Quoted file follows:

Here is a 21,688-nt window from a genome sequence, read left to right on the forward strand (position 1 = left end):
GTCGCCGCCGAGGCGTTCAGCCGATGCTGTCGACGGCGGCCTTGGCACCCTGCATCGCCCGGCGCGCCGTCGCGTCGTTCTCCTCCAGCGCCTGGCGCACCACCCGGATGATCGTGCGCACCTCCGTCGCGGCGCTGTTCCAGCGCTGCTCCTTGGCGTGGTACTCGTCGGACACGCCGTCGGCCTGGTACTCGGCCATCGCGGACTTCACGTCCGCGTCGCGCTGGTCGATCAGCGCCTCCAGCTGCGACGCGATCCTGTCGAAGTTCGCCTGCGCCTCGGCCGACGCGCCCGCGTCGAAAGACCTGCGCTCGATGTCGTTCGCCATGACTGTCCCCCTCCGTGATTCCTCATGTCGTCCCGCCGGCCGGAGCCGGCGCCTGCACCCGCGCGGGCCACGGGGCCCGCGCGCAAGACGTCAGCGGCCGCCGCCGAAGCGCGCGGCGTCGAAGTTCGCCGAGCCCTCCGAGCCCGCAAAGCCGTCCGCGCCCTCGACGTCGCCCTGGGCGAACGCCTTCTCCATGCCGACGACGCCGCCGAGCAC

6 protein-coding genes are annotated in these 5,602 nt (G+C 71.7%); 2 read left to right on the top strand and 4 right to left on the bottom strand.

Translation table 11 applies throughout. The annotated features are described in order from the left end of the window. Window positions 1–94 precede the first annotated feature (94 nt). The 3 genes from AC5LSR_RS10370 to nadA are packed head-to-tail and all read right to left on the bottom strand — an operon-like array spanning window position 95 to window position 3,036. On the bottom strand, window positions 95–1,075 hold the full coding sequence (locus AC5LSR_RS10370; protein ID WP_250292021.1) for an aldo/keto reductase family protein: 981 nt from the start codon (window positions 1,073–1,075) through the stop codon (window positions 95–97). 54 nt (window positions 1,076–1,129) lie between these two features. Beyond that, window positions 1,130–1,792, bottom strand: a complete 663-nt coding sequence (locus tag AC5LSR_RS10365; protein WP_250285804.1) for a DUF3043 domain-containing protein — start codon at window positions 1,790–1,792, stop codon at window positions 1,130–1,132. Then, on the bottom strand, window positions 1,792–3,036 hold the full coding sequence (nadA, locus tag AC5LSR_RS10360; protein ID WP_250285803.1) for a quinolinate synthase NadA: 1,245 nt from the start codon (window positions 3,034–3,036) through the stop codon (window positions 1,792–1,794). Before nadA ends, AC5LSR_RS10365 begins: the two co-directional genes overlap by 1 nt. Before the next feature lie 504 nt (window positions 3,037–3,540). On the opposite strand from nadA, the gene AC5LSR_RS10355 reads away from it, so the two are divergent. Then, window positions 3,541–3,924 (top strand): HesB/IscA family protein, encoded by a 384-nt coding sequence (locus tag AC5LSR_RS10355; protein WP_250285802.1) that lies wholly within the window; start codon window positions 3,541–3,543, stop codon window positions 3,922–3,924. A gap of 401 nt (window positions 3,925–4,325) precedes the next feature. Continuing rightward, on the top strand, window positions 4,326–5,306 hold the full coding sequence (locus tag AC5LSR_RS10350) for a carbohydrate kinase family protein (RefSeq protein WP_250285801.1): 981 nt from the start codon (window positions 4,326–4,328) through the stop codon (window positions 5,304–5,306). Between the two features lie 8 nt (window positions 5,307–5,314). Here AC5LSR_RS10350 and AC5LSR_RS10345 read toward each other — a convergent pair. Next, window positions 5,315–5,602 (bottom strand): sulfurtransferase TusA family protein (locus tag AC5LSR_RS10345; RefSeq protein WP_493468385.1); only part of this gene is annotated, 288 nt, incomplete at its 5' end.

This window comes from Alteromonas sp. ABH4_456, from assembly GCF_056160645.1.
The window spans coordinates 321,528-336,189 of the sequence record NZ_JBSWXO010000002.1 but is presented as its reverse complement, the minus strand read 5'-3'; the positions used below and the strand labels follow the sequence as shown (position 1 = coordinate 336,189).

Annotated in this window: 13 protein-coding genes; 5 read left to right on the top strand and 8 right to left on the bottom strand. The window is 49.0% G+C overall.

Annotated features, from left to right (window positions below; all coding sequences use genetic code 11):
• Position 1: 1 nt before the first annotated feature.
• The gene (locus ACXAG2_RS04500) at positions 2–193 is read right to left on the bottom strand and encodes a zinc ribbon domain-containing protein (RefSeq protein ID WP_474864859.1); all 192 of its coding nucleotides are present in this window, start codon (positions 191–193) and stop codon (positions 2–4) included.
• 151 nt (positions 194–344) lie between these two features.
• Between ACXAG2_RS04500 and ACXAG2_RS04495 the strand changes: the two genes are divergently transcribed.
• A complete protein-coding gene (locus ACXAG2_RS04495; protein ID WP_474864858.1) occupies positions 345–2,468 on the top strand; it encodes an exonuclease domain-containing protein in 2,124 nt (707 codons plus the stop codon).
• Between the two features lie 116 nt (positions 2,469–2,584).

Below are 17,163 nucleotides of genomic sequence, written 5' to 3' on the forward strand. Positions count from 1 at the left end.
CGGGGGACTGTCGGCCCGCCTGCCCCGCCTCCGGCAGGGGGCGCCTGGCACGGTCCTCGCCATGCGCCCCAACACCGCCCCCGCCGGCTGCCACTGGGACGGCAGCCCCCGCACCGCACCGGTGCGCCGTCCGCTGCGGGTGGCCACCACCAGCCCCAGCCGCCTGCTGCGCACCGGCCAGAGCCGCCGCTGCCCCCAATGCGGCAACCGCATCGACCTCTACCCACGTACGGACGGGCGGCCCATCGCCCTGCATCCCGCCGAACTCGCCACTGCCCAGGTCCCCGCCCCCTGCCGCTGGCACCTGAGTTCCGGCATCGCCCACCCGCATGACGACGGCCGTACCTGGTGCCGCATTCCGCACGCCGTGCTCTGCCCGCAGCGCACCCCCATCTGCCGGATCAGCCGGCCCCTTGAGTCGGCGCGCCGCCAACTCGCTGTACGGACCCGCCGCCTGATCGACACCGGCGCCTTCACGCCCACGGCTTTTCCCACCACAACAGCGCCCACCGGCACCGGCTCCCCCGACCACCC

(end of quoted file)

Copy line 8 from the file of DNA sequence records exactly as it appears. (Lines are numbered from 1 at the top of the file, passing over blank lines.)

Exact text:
Annotated features, from left to right (window positions below; all coding sequences use genetic code 11):